Miya Arugo was greatly affronted. He turned to Toturi to insist that such a gross insult to the Son of Heaven must be punished, but the words froze on his lips, locked in place by Toturi’s icy glare.
* * *
Although it was the dead of night, the city of Otosan Uchi was anything but asleep by the time the Naga left the grounds of the imperial palace and reentered the inner city. Hitomi walked slowly across the ebon sky, her full face gazing impassively at the events transpiring below.
Twenty years ago, the serpent-people were feared as unnatural spirits or bloodthirsty oni. Now, as they moved steadily alongside the Road of the Most High, peasants and samurai alike gathered along their route. Soldiers of all clans crowded together in the streets, while peasants perched precariously on walls and posts, all to get one last look at this strange envoy as they left Otosan Uchi.
The Naga moved resolutely, some might have said desperately, looking neither right nor left. The only sound to be heard was the steady whisper of their scales across the earth, punctuated by the occasional cough from an onlooker. The Road of the Most High escorted their departure on their right hand, and a wall of humans gave them silent honor on their left.
As they passed through the gate to the outer city, a cascade of chrysanthemum petals fell from on high, cast upon the still night air by a group of young Phoenix maidens sent ahead by Empress Kaede. To the samurai of the inner city, it seemed the Naga passed through the gate and vanished into a fluttering silver mist. Some would later say the scene reminded them of the first snowfall heralding the death of the year. Others, perhaps more hopeful, were reminded of the falling of cherry blossoms and the promise of a burgeoning spring.
Watching from the imperial palace grounds, Bayushi Yojiro sighed and said, to no one in particular, “They are the best of us.”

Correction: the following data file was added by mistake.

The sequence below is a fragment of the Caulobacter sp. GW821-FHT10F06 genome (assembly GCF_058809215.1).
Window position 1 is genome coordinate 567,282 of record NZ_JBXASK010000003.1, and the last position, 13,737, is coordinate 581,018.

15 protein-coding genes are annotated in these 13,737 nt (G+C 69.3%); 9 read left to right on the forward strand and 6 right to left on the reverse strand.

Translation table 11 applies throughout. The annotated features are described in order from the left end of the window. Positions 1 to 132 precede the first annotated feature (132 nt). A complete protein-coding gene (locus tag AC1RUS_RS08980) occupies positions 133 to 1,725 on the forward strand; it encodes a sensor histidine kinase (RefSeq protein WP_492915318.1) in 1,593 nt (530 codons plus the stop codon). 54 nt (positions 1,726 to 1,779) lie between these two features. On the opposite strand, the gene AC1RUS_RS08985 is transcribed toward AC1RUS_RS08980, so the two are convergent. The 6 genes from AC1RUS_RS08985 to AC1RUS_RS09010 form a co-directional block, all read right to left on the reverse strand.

Beside him, Kakita Kyruko slowly folded her fan. “Out of the mouths of Scorpions . . . .”
* * *
To those awaiting the entourage in the outer city, the Naga seemed almost to appear out of the misty legends of ages past. They moved through the audience, eyes ever forward, smelling of copper and chrysanthemum.
As they approached the gate in the ruined outer wall, one of the palanquin bearers passed his burden to another Naga with the same ease with which a dancer passes a fan from one hand to the other. Atop the gate, Toku watched intently. Such seamless interaction was the goal of every samurai unit, a perfection of action not drawn from training but simply from being.
He looked down and saw that the Imperial Honor Guard was arrayed properly to salute the Naga, but, even so, he saw imperfections. The shiny blades of their naginatas were not perfectly in line, the spaces between the feet of the guards not perfectly identical. How he wished he could honor the Naga with the same perfection he had seen them demonstrate time and again.
He paced across the top of the gate as the Naga passed beneath.
He watched them depart Otosan Uchi for the last time . . . in his life, at least. Idly he observed that their tails did not slither in synchronization . . . until he stopped looking at each Naga and noticed that when he perceived the entire group at once, their individual movements comprised a whole, the undulation of a single entity.
Perhaps such perfection does not belong in the Empire, he thought. But then, without it, how should we be inspired?
He watched as they slithered away into the darkness, like a fish sliding to the bottom of a dark lake.
He watched until their forms faded from sight, and continued watching even after that.
It felt so empty.
Suddenly, he tightened his lips, gripped the sill of the gate’s window, and drew a sharp, deep breath through his nose.
“Uts!” His shout pierced the night.
“BANZAI!” roared the cheer from a thousand throats.
“BANZAI!” Louder this time.
The echoes carried the voice of the Empire and faded into the nighttime sky.
With a last explosive exhale, Toku turned away.